When you’re a character in someone else’s steamy story

Daphne Gottlieb’s edited volume, Fucking Daphne: Mostly True Stories and Fictions (Seal, $14.95), collects original erotic pieces, both prurient and poignant, featuring the author herself.

Daphne Gottlieb is a performance poet in San Francisco, famous as much for her brazenly sexual stage personality and long black dreadlocks as for her award-winning poems. As she relates in the introduction, this volume arose from her noticing a character uncannily similar to her public persona appearing in erotic stories — written by other people. “I don’t kiss and tell. I let others do that for me now,” she writes. This volume is her collection of these stories, musings, poems, first-person accounts of generally self-conscious narrators encountering ( well… fucking) Daphne — as they know her from real life or from her work, or as they imagine her to be.

As one might expect from a work so steeped in meta-fiction, the ambiguity of truth plays a central theme. Did any of the accounts actually happen? Does it really matter? The character of Daphne that appears most frequently is aggressively sexual, queer, tall and tattooed and powerfully brilliant, and most of the narrators spend a bit of time musing on their own disempowerment next to this lusty Amazon. And while many of the stories are rather erotic, the ones that succeed best are those that grasp at larger themes beyond mere titillation: Lori Selke’s “Kiss and Tell,” where identities of lovers blur as they all stand in for “Daphne”; Charlie Anders’s “UPPERCASING,” where the narrator remakes herself as Daphne’s doppelganger; and the affecting “Dancing for Daphne,” by Sarah Katherine Lewis, where Daphne is humanized by her remorse at a strip club.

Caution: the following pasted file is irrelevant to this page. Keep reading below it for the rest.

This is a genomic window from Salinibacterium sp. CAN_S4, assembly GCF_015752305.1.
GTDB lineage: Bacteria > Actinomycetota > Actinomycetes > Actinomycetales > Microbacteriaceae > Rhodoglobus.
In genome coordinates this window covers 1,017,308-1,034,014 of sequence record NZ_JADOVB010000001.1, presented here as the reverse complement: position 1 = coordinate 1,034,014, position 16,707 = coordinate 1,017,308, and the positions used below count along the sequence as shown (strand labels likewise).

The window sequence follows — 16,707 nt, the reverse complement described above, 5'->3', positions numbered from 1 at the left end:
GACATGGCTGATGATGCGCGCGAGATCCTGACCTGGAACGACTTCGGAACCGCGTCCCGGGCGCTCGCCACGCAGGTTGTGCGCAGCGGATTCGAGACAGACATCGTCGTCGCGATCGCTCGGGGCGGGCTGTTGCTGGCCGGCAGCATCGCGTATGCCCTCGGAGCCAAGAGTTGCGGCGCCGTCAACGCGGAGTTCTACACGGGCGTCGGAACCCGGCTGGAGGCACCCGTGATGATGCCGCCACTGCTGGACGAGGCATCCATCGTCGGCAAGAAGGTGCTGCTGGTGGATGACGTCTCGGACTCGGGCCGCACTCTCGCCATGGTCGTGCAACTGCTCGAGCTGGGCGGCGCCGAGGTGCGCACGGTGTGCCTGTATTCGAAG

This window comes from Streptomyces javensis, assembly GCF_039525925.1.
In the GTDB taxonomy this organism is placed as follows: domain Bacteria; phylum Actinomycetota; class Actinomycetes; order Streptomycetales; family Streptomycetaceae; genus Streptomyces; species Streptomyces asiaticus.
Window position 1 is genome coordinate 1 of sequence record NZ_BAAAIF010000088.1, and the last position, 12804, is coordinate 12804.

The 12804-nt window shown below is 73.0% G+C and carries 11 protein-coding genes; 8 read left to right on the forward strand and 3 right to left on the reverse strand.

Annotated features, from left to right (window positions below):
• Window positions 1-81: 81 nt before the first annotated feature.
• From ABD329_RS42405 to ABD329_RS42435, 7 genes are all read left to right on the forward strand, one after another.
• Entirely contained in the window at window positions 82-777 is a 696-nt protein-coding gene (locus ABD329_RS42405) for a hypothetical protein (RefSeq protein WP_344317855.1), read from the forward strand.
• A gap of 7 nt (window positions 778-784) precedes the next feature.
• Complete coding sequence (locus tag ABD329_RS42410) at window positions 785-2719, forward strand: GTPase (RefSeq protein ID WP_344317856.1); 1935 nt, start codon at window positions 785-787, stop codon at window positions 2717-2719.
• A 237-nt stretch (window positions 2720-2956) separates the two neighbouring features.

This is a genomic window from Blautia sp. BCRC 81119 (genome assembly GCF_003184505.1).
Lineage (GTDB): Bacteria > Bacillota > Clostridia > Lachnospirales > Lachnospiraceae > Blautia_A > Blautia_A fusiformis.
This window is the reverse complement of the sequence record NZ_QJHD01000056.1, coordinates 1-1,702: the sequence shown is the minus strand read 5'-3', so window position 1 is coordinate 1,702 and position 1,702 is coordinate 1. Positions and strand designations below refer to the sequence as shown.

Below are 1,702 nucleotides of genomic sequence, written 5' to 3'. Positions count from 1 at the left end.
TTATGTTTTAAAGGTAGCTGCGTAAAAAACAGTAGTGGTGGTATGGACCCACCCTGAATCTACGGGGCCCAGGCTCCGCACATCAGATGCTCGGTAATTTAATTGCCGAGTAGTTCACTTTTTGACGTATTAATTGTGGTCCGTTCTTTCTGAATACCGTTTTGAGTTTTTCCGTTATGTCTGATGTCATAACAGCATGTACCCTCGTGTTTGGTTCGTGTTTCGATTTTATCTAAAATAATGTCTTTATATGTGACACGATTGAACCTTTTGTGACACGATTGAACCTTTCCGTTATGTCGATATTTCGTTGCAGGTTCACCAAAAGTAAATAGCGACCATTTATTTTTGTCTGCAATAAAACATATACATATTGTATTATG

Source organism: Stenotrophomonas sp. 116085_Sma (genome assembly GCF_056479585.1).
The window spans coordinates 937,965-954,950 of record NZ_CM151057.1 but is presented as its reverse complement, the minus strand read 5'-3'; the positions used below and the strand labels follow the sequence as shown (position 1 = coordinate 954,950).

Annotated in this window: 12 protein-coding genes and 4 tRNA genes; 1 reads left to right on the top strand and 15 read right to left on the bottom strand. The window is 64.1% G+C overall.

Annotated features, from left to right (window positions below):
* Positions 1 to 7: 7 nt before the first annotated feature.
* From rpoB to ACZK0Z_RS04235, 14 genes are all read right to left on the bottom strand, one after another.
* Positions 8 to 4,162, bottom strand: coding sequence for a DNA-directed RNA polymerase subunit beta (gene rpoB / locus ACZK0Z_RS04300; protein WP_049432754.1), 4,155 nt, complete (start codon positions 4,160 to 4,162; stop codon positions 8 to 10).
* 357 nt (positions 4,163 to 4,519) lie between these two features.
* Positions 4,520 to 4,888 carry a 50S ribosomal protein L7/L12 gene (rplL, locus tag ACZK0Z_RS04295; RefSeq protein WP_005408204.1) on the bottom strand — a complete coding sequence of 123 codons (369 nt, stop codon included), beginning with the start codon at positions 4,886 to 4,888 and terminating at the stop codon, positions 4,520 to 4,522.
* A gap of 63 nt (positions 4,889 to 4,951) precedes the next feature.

Expect to blush if you read this book in public. After carrying it around in my backpack for a couple of days, furtively reading it in cafes while hiding the cover from view, I one day took it out to find that it had gotten wet from a water bottle that had leaked in my bag. This wetness seemed an appropriate fate for Fucking Daphne, where the bodily fluids drip and the emotions run high. Still, there is reason for pride in this Jewish woman who presents herself as the prototypical sexual powerhouse: while Daphne’s Jewishness is barely alluded to, her larger-than-life appetites are never stereotyped, never criticized, a refreshing change from frequent characterizations of Jewish women.

Erotica read in large quantities inspires thoughts of mortality, loss, nihilism: postcoitum, all animals are sad, as Aristotle reported. The net effect of this collection of erotica may be more turn-off than stimulant: after so many flings with Daphne, the narrators all blur together, all the licking and moaning indistinguishable one from another. But perhaps this lack of uniqueness is what makes the stories compelling. Naked in the dark, all bodies are all the same — passionate, lusting, fearful, lonely — and while sex promises to calm the soul’s agitation, it never can. The sporadic brilliance of these stories lies not in the absurd uniqueness of the specific trysts, but in each narrator’s distance from Daphne’s iconic sexual invincibility. Alternately stimulating and cold, Fucking Daphne is an unexpectedly deep musing on sex, identity and power, with Daphne depicted by her admirers as a lens through which to see themselves.

Sara N.S. Meirowitz studies and teaches at the Conservative Yeshiva and works as a freelance editor and writer in Jerusalem. She got her publishing start as a Lilith intern in the summer of 1996.